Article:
When I was younger, I was enamored with food plots. Watching the Outdoor Channel, you would see countless giant bucks get killed on lush green carpets of food. I thought, this seems simple… Plant a food plot, then 4 and 5 year old deer will just stand in it, waiting for you to wrap your hands around their rack. I am still working on that…
I’ve been planting food plots now for five years and I haven’t done that simple task above. So, are TV shows, DVDs and the outdoor industry full of shit? No, just their hunting ground is different than yours most likely.
In the same token, food plots have helped me, increase deer sightings, frame deer movement and provided some incredible trail cam pictures. So don’t listen to your local farmer or old timer when they tell you “ you don’t need that, that there’s plenty of food on the farm”.
In my incredible maturity over the last few years I have realized that these are wild animals, their ending purpose everyday is to 1. Live and 2. Breed. I experiment with it every year and love the process of that, one of these days I will get my picture perfect hunt.
So, the main question is, should you plant a food plot? Simply, yes…
Wikipedia describes a food plot as a planted area set aside to act as a supplementary food source for wildlife. The term was coined by the US hunting and outdoor industries. (Yes wikipedia is a real source, shut up professor)
I look at it as any type of additional food source you can provide your deer herd and a way to direct and frame movement in certain directions.
There are multiple types of food plots. I will not get into deep scientific data, but use this as a starting point to help you decide, ***further research is recommended.
Types Of Food Plots – Annuals & Perennials:
According to Texas A&M, horticulture, “annuals are plants that perform their entire life cycle from seed to flower to seed within a single growing season. All roots, stems, and leaves of the plant die annually. Only the dormant seeds bridge the gap between one generation to the next.”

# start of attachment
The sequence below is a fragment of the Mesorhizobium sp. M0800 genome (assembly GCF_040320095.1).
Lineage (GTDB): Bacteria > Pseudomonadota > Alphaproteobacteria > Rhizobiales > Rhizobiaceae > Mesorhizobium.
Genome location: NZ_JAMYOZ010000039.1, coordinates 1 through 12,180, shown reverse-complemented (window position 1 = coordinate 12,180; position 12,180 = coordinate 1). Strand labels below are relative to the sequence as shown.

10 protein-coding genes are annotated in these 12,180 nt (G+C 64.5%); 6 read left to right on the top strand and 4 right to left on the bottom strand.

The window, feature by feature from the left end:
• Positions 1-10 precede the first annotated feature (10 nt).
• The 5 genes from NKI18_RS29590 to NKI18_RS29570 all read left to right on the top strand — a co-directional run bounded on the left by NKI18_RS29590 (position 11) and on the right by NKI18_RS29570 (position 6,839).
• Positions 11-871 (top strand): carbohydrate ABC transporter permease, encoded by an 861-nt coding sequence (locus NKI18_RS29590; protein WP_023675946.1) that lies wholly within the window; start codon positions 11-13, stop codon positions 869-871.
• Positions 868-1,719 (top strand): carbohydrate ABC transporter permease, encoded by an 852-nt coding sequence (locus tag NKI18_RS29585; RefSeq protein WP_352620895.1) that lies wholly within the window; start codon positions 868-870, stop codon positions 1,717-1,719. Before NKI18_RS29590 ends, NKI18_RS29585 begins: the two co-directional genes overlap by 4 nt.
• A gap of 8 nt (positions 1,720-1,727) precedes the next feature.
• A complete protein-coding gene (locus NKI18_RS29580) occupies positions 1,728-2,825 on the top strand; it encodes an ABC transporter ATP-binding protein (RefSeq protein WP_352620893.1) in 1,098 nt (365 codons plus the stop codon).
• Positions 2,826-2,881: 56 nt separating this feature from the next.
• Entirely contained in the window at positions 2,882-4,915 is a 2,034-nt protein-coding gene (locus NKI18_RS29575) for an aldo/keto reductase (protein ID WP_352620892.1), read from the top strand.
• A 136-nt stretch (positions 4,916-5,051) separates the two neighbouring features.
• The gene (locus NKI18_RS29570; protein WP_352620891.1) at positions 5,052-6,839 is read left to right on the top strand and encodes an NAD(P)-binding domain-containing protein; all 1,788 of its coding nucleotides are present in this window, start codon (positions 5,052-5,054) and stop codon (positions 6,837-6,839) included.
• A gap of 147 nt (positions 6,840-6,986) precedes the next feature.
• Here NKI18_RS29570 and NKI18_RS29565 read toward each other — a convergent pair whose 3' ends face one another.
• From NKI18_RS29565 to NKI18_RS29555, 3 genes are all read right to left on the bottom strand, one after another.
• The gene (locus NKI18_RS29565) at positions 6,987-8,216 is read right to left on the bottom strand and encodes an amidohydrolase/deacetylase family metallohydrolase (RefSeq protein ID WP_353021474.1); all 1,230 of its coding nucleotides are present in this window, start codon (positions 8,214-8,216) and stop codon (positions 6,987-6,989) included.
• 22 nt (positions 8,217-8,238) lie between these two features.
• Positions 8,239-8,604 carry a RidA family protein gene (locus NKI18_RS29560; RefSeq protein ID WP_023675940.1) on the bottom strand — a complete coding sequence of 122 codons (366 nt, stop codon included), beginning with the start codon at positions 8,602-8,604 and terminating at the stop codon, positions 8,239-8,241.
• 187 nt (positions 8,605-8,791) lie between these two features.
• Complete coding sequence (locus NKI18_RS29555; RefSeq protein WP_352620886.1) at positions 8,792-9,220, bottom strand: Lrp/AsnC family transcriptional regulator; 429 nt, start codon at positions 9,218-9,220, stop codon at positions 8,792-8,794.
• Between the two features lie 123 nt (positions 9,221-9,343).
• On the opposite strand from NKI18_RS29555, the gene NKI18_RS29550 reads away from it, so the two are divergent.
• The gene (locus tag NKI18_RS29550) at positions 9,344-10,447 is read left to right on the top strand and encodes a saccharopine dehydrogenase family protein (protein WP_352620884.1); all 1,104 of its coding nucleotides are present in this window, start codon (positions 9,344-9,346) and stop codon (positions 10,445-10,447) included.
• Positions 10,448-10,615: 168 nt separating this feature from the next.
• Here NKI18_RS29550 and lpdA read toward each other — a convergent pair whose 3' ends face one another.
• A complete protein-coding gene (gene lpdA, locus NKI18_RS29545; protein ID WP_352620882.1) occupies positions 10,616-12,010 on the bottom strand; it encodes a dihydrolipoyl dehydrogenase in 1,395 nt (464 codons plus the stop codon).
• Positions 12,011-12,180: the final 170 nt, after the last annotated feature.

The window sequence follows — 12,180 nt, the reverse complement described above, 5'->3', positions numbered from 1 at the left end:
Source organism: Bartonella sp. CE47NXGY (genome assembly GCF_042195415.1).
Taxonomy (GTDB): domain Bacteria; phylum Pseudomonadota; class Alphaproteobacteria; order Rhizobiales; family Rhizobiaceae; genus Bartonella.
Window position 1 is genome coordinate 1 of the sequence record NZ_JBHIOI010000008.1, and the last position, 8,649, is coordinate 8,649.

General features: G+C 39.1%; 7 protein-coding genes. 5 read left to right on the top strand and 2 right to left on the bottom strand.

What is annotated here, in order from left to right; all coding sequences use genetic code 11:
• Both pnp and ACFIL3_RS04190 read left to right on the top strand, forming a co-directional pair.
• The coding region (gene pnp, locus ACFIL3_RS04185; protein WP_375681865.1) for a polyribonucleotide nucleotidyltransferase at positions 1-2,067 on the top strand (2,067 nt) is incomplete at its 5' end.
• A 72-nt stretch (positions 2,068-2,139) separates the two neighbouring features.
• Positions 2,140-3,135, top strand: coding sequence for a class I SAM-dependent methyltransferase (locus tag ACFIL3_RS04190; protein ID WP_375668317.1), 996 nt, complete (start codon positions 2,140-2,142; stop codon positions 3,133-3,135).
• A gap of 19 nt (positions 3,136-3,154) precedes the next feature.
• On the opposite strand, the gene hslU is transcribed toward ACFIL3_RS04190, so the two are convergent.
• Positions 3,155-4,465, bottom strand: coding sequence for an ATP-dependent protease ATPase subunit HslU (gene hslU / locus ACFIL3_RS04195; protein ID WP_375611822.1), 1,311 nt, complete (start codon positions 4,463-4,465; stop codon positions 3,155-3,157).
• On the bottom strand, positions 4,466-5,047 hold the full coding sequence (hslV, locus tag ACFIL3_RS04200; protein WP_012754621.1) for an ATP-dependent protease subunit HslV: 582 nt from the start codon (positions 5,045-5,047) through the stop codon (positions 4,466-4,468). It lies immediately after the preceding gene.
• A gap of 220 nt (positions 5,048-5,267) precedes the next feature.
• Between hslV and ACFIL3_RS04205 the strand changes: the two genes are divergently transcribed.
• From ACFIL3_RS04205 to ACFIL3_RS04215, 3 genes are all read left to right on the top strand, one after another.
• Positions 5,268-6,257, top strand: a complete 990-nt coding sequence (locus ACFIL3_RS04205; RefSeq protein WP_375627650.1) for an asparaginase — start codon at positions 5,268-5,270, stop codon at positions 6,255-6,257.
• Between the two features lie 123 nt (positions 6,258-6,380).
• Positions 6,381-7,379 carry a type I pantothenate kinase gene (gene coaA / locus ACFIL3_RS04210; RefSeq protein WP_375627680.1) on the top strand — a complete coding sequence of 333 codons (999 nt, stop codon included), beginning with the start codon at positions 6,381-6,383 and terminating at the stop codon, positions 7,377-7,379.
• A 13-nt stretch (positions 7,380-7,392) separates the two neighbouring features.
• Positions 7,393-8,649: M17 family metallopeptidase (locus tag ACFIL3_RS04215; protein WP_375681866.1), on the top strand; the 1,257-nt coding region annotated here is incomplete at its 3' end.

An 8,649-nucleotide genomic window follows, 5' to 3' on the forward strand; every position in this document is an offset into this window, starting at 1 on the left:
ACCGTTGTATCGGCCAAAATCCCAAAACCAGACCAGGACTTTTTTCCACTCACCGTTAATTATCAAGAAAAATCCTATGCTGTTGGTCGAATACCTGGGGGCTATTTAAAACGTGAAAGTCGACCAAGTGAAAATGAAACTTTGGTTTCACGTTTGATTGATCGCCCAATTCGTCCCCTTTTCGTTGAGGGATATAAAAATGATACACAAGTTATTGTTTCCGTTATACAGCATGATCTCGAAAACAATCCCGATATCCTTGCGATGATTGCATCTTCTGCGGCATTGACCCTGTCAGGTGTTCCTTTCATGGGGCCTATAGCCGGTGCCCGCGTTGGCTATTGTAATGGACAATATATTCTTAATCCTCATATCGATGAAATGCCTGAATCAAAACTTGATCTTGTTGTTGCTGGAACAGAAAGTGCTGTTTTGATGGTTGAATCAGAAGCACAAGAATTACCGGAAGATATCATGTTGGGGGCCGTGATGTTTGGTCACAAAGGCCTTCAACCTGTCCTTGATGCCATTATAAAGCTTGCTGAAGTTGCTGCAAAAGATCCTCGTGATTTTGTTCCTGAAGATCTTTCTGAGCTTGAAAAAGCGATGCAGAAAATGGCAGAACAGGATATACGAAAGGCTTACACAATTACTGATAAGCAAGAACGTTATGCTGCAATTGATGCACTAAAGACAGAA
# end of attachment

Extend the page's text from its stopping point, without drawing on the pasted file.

“Naturally, perennials are plants that persist for many growing seasons. Generally, the top portion of the plant dies back each winter and regrows the following spring from the same root system.”
Simply put, annuals die during the winter and perennials should come back year after year for an extended period of time. God dammit, somebody tag my high school biology teacher!!
A lot of people get hung up with the fact that they don’t have heavy and expensive equipment. I don’t believe that you need much equipment to plant serviceable food plots. You can go big or you can go small.
I started off with absolutely nothing except a Roundup sprayer and a rake. My first year of “food plotting” (new coined phrase – Taylor Henry), I actually rented a four wheeler from a local power sports place and rented a disc from a local farming supply location (Shout out Nelson Ag).
Supplies I use:
The list goes on and on. In my opinion, to get a serviceable food plot, you need something to spray Roundup, a rake and your hand. Bottom line. That’s all you need.
“Should I Plant A Food Plot?”
In my experience with food plots, they are an extraordinary way for you to get out into the field and get some time in the woods, scratch that itch. At times it may be more of an action to appear busy than it actually is to truly help your hunting experience.
I don’t believe that it should be the most important thing that you do. If you are on budget and you have multiple items that you need or you’re picking between, I would say that trail cameras and tree stands, are far more important than food plot expenses.
Don’t get me wrong. Creating a food plot is one of my favorite things I do! If you can afford it, it really can create a lot of really fun sits for you, a lot of high quality trail cam pictures, and a good demonstration of how deer move in on your property.
If you can afford it, do it. Anytime you can get out in the woods and enjoy yourself is a positive thing.
In the next blog, I will cover the differences between perennials and annuals.